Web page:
A Mars expedition faces hard science and even harder choices
Stowaway, a slender but dense galactic drama of hard science and even harder choices, turns a mission to Mars into a kill-or-be-killed reckoning. Three passengers form the crew of H.A.R.P., the Hyperion Academic Research Program, which recruits fancy-college brainiacs to oversee off-Earth lab experiments. And when systems fail, they’re forced to problem-solve a fatal situation. It’s Russian-Roulette trouble-shooting. Think Apollo 13, but with a body count.
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Among the Ivy-League-educated: medical researcher Zoe Levenson (Anna Kendrick), and biologist David Kim (Daniel Dae Kim). She’s from Yale, he’s from Harvard, they trade barbs accordingly. Commanding the ship is stern, no-nonsense Marina Barnett (Toni Collette), the adult in the room and the only seasoned astronaut among them.
★★★★ (4/5 stars)
Directed by: Joe Penna
Written by: Joe Penna, Ryan Morrison
Starring: Anna Kendrick, Daniel Dae Kim, Shamier Anderson, Toni Collette
Running time: 116 min
After escaping Earth’s gravitational pull, they find a fourth: concussed Michael Adams (Shamier Anderson). He’s an accidental tourist, an inexperienced launch support engineer knocked unconscious during his pre-launch work. And his discovery in a ceiling access panel inadvertently frazzles the ship’s CDRA, which scrubs away their carbon dioxide and keeps them from suffocating. The ship was technically constructed for two passengers, but Hyperion tweaked the design to allow for a third. Four people? Someone’s gotta go.
Simple but hardly simplistic, Stowaway dares to focus its entire plot on a moral dilemma: when someone must die in order for others to live, who makes that decision? And what are the consequences of that sacrifice? Joe Penna’s uncluttered sci-fi spectacle, stripped of embellishment, spartan like its vessel, feels more like a short story. No surprise: it’s very similar to the classic 1954 sci-fi short story ‘The Cold Equations.’ This film isn’t some expansive, grandiose, epic take on the human condition. It’s a what-if conundrum posing as futuristic chamber piece. And it’s a primer on sacrifice.
The first half of Stowaway takes place entirely in the ship’s handful of airlock chambers. It’s claustrophobic, and Penna knows it. In a bravura opening sequence, the director stays inside the cockpit for the entire launch sequence. No showboating big-dick rocket blast-offs here; we only get to see the crew’s faces, neophytes Zoe and David alternately thrilled and horrified, shaken and stirred in the convulsing, shuddering machine. David even tosses his cookies into a vomit bag. And then they both experience weightlessness for the first time, their wonder feeling genuinely fresh.
Another small but striking tweak: Penna shows the crew talking with Mission Control, but only lets us hear one side of the conversation—like an interstellar Bob Newhart routine, but without the laughs. We only hear their responses, forcing us to scramble and figure out the rest. It’s a shrewd way to amp the tension. Penna knows about existential dread, and seems to be making a career out of it. In his debut film Arctic, he strands plane-crash victim Mads Mikkelsen in brutal, subzero weather. This is a filmmaker drawn to the dramatic extremes of survival at all costs.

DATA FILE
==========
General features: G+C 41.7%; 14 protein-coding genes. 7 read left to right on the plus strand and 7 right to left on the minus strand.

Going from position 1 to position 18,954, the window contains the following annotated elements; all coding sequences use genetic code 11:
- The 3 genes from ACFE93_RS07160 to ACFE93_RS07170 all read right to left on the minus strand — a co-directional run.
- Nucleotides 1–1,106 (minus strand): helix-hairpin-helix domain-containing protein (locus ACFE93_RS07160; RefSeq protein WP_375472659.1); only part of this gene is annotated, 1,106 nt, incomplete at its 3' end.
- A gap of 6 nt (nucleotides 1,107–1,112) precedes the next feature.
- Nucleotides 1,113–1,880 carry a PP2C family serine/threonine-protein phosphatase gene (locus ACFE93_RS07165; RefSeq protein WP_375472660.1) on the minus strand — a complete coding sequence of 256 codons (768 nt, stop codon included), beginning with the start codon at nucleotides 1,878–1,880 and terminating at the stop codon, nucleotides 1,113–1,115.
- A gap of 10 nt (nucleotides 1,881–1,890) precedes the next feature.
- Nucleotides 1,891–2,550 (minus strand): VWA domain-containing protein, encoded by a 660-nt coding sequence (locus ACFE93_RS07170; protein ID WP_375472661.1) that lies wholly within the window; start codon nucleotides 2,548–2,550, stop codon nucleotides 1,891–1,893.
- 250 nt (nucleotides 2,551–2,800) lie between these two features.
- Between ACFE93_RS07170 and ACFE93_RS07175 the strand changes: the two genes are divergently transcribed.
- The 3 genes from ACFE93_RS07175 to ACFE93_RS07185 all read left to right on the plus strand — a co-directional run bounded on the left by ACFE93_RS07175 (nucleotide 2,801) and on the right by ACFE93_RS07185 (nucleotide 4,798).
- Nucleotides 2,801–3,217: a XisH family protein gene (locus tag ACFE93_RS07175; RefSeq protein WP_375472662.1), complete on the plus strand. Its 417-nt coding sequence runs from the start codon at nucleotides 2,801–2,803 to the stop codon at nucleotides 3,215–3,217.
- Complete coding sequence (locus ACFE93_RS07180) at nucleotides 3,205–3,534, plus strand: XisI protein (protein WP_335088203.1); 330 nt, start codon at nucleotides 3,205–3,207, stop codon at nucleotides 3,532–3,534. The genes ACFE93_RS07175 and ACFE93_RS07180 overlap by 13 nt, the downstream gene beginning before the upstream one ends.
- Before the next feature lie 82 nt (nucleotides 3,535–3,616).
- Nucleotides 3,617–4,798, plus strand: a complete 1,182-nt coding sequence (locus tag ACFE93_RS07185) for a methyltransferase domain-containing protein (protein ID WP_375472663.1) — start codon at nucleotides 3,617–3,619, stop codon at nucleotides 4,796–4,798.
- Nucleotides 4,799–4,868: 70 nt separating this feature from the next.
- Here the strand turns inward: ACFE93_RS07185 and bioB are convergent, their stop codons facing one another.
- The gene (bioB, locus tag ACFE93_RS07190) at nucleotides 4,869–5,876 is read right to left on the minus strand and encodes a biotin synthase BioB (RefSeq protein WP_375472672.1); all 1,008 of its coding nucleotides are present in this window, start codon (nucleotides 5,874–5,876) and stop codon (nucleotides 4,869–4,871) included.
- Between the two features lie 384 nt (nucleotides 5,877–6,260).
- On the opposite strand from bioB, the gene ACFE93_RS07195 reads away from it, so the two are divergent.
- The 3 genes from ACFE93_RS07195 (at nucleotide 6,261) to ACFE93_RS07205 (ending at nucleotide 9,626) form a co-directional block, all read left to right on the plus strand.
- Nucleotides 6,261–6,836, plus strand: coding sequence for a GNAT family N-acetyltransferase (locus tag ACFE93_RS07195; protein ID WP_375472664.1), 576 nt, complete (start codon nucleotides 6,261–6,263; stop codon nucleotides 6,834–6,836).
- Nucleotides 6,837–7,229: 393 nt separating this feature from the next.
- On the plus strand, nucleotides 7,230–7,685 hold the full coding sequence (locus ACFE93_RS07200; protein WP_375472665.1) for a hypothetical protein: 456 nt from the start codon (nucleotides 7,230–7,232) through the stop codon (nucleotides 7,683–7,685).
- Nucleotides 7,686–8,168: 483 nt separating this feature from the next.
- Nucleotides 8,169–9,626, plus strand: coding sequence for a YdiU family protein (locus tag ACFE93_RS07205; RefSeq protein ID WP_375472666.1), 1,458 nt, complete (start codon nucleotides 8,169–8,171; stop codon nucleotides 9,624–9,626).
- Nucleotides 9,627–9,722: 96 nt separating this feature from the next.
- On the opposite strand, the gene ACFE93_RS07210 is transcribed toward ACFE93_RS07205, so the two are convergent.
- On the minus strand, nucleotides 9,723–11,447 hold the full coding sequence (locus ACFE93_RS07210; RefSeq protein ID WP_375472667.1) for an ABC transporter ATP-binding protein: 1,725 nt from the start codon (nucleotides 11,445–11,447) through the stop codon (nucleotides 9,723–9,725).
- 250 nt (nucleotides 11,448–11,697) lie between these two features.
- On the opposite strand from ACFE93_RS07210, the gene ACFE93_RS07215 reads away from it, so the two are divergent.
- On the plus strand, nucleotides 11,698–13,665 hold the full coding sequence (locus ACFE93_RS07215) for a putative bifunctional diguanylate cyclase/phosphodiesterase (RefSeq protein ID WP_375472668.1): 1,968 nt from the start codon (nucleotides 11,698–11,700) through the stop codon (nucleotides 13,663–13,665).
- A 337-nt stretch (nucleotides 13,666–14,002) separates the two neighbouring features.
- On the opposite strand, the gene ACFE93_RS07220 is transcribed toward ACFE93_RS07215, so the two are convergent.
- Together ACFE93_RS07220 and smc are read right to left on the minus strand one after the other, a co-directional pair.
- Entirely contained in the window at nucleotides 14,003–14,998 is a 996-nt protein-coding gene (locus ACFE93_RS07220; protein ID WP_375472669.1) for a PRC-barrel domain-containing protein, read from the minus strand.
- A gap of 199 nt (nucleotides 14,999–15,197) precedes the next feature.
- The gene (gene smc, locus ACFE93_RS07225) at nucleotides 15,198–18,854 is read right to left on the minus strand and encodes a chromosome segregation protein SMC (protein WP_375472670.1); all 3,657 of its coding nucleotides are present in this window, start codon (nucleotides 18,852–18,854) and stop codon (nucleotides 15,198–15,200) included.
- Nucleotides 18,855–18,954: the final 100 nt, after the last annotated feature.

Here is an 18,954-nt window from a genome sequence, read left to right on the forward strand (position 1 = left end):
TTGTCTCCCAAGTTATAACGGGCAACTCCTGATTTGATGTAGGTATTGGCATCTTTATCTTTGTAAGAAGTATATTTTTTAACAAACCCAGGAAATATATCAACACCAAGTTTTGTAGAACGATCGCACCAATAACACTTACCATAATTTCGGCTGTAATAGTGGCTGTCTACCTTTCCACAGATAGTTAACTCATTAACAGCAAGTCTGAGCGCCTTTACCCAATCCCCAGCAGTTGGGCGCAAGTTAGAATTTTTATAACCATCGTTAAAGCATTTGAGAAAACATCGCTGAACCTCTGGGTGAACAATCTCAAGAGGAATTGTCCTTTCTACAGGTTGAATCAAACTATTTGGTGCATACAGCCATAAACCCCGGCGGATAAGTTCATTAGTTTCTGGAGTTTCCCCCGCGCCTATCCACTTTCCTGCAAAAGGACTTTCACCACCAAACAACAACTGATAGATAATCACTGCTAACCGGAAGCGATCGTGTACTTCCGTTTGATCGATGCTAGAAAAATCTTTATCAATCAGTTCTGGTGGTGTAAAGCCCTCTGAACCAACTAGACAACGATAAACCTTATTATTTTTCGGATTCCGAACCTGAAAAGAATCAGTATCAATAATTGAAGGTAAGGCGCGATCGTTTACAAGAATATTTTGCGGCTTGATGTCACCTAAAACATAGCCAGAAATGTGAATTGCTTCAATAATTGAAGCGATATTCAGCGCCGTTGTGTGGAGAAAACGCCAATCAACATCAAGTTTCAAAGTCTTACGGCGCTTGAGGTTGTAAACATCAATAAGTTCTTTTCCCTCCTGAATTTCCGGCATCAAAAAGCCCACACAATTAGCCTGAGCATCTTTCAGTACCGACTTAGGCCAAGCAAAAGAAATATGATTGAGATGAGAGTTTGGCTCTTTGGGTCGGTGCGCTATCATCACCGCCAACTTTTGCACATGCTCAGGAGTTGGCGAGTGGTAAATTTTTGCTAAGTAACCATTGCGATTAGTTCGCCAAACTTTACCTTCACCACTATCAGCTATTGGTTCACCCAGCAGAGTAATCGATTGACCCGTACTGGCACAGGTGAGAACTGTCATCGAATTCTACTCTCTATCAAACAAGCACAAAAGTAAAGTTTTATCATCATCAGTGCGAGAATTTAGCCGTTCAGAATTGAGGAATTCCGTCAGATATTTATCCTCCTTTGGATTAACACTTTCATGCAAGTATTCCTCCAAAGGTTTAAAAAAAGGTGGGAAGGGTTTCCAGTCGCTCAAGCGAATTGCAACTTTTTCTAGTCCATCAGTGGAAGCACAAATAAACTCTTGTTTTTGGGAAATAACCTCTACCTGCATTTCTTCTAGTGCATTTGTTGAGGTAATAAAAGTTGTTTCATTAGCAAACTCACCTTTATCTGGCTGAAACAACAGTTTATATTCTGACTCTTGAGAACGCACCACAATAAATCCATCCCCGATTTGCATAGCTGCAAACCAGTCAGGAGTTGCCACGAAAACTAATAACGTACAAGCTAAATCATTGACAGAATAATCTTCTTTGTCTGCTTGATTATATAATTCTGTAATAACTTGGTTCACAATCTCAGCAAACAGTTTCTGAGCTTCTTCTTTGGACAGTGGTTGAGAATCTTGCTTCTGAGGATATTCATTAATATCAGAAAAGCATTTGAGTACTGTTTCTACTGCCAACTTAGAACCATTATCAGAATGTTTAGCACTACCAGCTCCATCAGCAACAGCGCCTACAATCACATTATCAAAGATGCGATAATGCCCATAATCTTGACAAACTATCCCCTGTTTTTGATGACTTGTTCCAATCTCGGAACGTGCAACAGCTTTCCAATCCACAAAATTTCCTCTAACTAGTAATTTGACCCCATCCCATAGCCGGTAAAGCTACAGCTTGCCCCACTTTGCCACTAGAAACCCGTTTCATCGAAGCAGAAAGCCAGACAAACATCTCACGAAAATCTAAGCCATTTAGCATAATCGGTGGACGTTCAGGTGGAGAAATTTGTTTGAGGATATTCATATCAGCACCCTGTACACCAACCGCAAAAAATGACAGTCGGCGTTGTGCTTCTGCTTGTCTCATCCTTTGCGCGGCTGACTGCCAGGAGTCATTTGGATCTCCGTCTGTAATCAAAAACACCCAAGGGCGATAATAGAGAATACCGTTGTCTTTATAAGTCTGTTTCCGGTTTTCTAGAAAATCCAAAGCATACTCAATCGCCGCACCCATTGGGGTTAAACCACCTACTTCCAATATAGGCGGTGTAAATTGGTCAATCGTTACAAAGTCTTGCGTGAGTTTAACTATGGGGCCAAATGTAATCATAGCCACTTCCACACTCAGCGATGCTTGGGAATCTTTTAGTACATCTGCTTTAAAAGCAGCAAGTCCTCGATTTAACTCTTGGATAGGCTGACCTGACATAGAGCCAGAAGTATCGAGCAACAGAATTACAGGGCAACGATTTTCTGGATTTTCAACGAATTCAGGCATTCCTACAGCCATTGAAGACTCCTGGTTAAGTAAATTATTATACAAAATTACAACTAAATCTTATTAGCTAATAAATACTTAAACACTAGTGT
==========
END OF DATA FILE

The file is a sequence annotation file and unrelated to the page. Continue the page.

The film’s pacing is initially slow, capturing the tedium of space travel but also the slow-burn torture of struggling with their fates. And then, in a stomach-sinking second half, the trio decide that their only hope is a harrowing, Hail-Mary space walk. Still tethered to their rotating command module is a distant launch vehicle that helps counterweight their artificial gravity. Picture a twirling baton, except with solar panels in the middle, and you get the gist of the generated centrifugal force at either end.
There’s a chance the launch vehicle might still have liquid oxygen in its tanks, if it didn’t burn it all up during their take-off. They won’t know until they get out there—clawing their way along a cable to escape the gravity at one end, then free-floating until the other end’s gravity starts pulling them down with greater intensity and velocity. Oh, by the way, if anyone even touches those solar panels, it could cause a catastrophic failure that irreparably shuts down their power and ends their mission—as well as all their lives.
Stowaway takes its space exploration seriously: mechanical malfunctions and overlooked technical factors are par for the course. The real question is how that impacts our humanity. And if the future of our species relies on terraforming, it also requires preserving nobility, humility, generosity of spirit, perseverance, purpose, community, and a shared sense of duty. It’s a bracing reminder of what civilization really is.